On 21/5/2015, al-Zaytouna Centre for Studies and Consultations held in its headquarters in Beirut a panel discussion on the Future of Palestinian Refugees in Syria. The event was attended by a group of experts on the Palestinian issue.
The panel discussion was moderated by al-Zaytouna’s General Manager Prof. Dr. Mohsen Mohammad Saleh. The session overviewed the situation of the Palestinian refugees in Syria, and the killing, dispossession, detention, and suffering that has affected them during the conflict in Syria. According to the information cited, until 2015, out of 550 thousand Palestinian refugees who were residing in Syria, around 270 thousand are now internally displaced, more than 100 thousand are externally displaced, and more than two thousand have been killed, in addition to hundreds detained and missing. Meanwhile, a large number of the 15 Palestinian refugee camps in Syria have turned into battlefields, leading to their total or partial destruction and the displacement of their residents.
The interventions made by the participants stressed the need for Palestinian factions and refugees in Syria to pursue a neutrality policy, in order to reduce the impact of the incidents on the refugees. They also stressed the need to have a unified Palestinian reference frame that has a unified political vision to address the refugee issue there, and work to protect them and keep them away from the conflict.
On the subject of forecasting the future of the refugees in Syria both in the event the crisis continues and in the event a resolution is reached, a number of possible scenarios were discussed.
The first scenario would be for developments to lead to some kind of arrangement in Syria as part of an international-backed settlement between the regime and the opposition, with no side declared a victor. Such a scenario could preserve the Syrian state, but the effects of the war that has torn the social and economic fabric will leave the central government weaker. This government will be preoccupied with solving internal problems, a situation that carries the seeds of a conflagration within it, and would bring further instability for Palestinian refugees in the country.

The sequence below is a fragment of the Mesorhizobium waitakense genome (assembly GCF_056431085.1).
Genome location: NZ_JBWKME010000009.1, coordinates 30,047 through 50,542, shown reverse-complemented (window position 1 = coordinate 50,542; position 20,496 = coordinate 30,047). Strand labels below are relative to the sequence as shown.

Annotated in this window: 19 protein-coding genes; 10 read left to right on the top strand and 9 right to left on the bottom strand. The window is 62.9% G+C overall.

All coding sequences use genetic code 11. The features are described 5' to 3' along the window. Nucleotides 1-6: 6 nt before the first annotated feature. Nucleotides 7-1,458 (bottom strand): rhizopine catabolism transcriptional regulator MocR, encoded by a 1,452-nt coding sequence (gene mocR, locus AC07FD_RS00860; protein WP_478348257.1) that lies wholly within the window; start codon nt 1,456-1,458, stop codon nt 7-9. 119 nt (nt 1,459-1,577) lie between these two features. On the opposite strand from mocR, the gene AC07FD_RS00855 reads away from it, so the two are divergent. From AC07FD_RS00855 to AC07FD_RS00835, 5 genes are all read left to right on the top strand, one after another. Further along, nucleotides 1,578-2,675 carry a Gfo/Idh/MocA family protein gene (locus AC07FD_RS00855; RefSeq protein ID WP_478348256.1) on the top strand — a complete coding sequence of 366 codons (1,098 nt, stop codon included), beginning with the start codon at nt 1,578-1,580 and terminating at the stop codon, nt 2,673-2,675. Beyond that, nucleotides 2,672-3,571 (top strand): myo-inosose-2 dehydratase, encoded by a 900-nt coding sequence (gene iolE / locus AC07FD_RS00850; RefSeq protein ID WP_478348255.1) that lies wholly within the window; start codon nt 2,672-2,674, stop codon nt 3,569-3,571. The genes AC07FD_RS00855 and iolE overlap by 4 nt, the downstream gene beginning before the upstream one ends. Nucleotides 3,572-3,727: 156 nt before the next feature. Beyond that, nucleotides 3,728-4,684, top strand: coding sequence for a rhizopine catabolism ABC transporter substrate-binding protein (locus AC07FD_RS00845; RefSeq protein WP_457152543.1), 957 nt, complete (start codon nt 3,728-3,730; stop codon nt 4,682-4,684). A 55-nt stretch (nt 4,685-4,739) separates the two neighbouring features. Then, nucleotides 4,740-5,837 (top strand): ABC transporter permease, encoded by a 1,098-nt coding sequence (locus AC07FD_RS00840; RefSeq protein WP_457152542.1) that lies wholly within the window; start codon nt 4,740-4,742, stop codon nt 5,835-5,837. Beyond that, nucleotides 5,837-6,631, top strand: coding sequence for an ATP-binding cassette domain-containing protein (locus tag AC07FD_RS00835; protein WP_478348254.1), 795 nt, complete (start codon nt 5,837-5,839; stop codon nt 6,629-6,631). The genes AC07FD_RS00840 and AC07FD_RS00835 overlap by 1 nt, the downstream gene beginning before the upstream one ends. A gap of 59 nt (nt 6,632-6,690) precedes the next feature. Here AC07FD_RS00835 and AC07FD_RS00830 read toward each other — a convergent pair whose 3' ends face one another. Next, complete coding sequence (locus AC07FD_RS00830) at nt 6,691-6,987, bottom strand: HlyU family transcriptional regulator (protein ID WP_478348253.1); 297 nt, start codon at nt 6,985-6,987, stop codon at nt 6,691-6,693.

The second scenario would see the Syrian state fragmenting, creating vulnerable mini-states along sectarian and ethnic lines. This raises questions for the future of Palestinian refugee presence in these states, and redefining them as Sunni or Arabs and forcing them to relocate on that basis. Any of these two scenarios above will cost the Palestinian people and the Palestinian issue dearly.
This leaves the scenario where unity is promoted above the sectarian and ethnic dimensions. This scenario would see a strong proposal made towards inclusiveness of all parties, expressing the will of the peoples of the region away from local dictatorships or foreign intervention. This would give the Palestinian issue the chance to have a new beginning that would rally the nation and unify its sense of direction towards Palestine.
Al-Zaytouna Centre for Studies and Consultations, 26/5/2015